Keidel: Ollie’s Folly

By Jason Keidel
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Oliver Perez, our favorite piñata, is back in the news. As always, he slides in slowly, like one of his hanging curveballs, with his own delusional bent.

“I think why I’m here has always been as a starting pitcher,” Perez said from the Mets’ spring training complex. “I have to focus about the team.”

That would be a first, Ollie.

Perez pitches like he’s on a morphine drip. New Yorkers accept the agony of defeat, not apathy in defeat. Despite the sheen of Madison Avenue and NYC’s reputation for opulence, our town was built on blue-collar grit. And Perez is antithetical to that ethic.

It singes the sensibilities of a sane person to watch Perez loaf around for $36 million while someone you know toils for ten bucks an hour. That contract, perhaps more than anything else, is the face of the Omar Minaya regime. Some folks accused Minaya of signing players because of their language, but it was their logic that got Minaya fired.

It’s hard to imagine that Minaya was so myopic that he employed free agents based on ancestry. He just didn’t get the job done, and signing Perez became the avatar of his failure.

But now Perez, through some miracle (or Tony Robbins mantra) is ready to redeem himself!

The fact that he magically found his mojo in a contract year tells you everything. It’s not a new concept for a player to play harder in the dusk of his old deal, but a pro athlete generally hustles from whistle to gun.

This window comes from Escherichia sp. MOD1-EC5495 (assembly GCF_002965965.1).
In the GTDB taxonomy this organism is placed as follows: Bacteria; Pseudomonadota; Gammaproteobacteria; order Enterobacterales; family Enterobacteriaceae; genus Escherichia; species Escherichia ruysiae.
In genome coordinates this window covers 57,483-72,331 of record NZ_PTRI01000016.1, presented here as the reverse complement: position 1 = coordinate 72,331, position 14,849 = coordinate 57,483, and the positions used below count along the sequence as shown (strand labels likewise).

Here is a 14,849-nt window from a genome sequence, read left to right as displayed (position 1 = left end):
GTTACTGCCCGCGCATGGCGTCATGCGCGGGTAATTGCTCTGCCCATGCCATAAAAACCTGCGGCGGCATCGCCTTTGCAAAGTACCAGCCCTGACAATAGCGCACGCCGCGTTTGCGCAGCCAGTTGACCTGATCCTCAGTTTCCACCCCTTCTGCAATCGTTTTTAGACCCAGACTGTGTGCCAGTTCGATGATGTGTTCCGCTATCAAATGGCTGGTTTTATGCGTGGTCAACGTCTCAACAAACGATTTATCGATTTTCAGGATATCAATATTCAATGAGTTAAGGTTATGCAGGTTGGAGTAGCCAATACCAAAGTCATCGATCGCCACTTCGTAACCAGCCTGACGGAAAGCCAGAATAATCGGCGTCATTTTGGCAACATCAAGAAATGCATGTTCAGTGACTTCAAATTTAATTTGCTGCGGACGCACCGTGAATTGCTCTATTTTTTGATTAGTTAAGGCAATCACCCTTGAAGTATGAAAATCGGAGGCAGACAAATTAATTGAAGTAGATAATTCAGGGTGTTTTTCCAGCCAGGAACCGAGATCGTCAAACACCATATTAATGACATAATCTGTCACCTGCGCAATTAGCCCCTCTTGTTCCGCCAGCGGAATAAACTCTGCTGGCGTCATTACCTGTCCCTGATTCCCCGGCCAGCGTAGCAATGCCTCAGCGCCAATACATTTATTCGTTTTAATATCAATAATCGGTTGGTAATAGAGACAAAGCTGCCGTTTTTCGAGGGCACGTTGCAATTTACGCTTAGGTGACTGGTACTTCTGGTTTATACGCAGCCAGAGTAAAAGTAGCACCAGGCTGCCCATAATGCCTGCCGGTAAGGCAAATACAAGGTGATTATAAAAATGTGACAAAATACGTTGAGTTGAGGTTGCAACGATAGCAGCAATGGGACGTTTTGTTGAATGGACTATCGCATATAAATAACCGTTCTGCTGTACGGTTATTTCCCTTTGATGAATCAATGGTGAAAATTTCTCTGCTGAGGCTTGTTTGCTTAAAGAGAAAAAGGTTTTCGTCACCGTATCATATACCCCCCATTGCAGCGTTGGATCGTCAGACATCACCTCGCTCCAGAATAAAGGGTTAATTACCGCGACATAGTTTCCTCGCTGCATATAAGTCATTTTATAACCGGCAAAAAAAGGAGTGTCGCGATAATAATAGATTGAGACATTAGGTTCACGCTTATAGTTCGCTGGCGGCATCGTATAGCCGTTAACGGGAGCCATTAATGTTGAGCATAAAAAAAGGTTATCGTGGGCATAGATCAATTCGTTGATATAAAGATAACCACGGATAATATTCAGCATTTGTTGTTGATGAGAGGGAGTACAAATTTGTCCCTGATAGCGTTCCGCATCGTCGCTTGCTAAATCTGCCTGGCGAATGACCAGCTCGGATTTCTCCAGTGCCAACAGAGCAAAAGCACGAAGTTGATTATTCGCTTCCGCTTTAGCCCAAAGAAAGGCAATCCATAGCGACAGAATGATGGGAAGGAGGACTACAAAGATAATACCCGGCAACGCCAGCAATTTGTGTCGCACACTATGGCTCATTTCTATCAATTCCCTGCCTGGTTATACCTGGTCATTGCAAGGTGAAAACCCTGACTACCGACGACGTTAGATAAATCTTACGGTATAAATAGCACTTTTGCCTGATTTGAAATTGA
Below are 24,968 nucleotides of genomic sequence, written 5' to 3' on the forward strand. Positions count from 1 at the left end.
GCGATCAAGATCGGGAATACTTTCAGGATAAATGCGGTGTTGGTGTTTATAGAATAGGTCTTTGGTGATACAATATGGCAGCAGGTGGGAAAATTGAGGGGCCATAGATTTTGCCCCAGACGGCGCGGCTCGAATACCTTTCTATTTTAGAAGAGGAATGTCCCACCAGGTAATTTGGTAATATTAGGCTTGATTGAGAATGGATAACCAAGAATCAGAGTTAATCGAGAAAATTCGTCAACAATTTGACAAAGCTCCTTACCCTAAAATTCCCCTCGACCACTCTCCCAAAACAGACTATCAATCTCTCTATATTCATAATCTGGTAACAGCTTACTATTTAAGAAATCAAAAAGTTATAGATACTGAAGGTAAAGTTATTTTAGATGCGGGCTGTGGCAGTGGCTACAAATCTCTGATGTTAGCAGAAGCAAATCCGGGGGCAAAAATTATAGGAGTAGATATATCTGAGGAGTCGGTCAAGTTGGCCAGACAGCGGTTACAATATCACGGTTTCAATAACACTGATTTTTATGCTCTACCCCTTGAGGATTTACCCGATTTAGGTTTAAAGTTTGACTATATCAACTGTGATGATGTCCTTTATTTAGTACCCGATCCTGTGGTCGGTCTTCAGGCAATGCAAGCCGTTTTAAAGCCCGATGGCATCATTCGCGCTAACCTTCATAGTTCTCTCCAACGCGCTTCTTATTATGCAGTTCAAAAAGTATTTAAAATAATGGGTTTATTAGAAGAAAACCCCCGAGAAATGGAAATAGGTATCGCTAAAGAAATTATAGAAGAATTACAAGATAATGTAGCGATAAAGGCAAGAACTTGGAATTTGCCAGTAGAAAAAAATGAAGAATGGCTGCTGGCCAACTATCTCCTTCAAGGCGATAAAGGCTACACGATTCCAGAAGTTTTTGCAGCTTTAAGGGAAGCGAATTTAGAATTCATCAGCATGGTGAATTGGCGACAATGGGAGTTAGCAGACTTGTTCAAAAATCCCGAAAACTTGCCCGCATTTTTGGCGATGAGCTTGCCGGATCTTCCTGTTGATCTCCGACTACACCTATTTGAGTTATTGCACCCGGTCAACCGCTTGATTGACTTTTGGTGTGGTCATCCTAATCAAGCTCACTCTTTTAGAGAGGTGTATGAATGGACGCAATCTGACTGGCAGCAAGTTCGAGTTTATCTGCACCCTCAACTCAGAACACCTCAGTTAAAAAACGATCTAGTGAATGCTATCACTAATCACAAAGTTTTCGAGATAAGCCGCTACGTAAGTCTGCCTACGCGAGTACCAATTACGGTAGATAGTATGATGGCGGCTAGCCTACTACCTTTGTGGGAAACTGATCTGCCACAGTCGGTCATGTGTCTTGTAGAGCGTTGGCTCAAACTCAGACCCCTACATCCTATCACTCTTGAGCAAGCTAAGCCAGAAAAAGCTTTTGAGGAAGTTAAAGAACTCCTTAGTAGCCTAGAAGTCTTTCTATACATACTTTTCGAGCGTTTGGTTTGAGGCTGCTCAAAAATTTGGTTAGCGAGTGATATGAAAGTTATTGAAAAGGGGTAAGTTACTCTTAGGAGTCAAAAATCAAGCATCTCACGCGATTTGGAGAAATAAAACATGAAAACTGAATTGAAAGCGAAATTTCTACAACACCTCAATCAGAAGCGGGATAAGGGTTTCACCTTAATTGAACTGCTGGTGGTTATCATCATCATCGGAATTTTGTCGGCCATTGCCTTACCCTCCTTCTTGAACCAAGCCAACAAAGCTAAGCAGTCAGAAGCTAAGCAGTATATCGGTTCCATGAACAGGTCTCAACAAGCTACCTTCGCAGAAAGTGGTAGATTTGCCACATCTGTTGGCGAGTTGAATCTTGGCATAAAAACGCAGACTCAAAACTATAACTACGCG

Not Ollie, who showed up fat for a few spring trainings, who refused to return to the minors to work on his mechanics, who, to the disgust of mankind, refused to join the team on a trip to Walter Reed to comfort our wounded heroes.

I wrote a column about that infamous team trip (“Three Blind Mets”), sans three teammates. Carlos Beltran, though wrong to refuse, at least had a conflicting charitable commitment. Luis Castillo? No excuse. His explanation was weak, like his play, like the popup that squirted out of his glove against the Yankees.

But there’s something to Perez that speaks and reeks of indifference. He doesn’t give a damn. Not only didn’t he show up for our troops, he was defiant in his disrespect. “I don’t answer anything about outside the stadium,” was his response when asked about his absence. He really said it.

The Bernie Madoff drama is real and really bad for business. Too many folks claim to know not only the extent of the damage he did, but also that the Wilpons knew all about it. Such speculation is fruitless. But it’s also a pretext to bash a baseball club that has won just one title in forty years. The fan base is ornery enough without Perez’s deranged declarations about his place in the rotation.

Sandy Alderson leads a front office front-loaded with brain cells. Alderson should already know that New Yorkers won’t watch the Mets if Oliver Perez is pitching. Unless he pitches for the opponent, the Citi Field sun should never shine on his behind again.

Feel free to email me:

Can you stomach the idea of Oliver Perez in the Mets’ rotation? Sound off in the comments below!

pixy Keidel: Ollies Folly
  • metsfan1